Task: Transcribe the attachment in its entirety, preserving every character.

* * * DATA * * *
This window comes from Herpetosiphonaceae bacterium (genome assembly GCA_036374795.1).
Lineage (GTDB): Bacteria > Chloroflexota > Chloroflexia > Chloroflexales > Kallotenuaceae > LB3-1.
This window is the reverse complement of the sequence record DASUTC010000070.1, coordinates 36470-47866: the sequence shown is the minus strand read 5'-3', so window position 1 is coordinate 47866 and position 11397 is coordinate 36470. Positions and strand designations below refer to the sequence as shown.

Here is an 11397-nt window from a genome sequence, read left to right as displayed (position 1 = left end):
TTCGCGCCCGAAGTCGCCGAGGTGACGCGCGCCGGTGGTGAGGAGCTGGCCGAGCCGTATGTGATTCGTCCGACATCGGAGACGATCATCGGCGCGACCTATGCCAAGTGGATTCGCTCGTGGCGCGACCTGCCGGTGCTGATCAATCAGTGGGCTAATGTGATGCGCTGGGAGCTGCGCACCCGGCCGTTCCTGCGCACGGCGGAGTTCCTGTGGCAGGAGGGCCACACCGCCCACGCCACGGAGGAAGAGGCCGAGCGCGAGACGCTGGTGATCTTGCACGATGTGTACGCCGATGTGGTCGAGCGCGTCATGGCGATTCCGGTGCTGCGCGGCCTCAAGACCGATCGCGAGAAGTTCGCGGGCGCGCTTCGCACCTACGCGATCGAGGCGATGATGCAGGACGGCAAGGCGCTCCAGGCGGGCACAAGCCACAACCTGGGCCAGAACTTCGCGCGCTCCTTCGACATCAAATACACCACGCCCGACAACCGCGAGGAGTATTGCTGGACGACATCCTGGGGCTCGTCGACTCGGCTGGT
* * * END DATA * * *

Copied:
This window comes from Herpetosiphonaceae bacterium (genome assembly GCA_036374795.1).
Lineage (GTDB): Bacteria > Chloroflexota > Chloroflexia > Chloroflexales > Kallotenuaceae > LB3-1.
This window is the reverse complement of the sequence record DASUTC010000070.1, coordinates 36470-47866: the sequence shown is the minus strand read 5'-3', so window position 1 is coordinate 47866 and position 11397 is coordinate 36470. Positions and strand designations below refer to the sequence as shown.

Here is an 11397-nt window from a genome sequence, read left to right as displayed (position 1 = left end):
TTCGCGCCCGAAGTCGCCGAGGTGACGCGCGCCGGTGGTGAGGAGCTGGCCGAGCCGTATGTGATTCGTCCGACATCGGAGACGATCATCGGCGCGACCTATGCCAAGTGGATTCGCTCGTGGCGCGACCTGCCGGTGCTGATCAATCAGTGGGCTAATGTGATGCGCTGGGAGCTGCGCACCCGGCCGTTCCTGCGCACGGCGGAGTTCCTGTGGCAGGAGGGCCACACCGCCCACGCCACGGAGGAAGAGGCCGAGCGCGAGACGCTGGTGATCTTGCACGATGTGTACGCCGATGTGGTCGAGCGCGTCATGGCGATTCCGGTGCTGCGCGGCCTCAAGACCGATCGCGAGAAGTTCGCGGGCGCGCTTCGCACCTACGCGATCGAGGCGATGATGCAGGACGGCAAGGCGCTCCAGGCGGGCACAAGCCACAACCTGGGCCAGAACTTCGCGCGCTCCTTCGACATCAAATACACCACGCCCGACAACCGCGAGGAGTATTGCTGGACGACATCCTGGGGCTCGTCGACTCGGCTGGT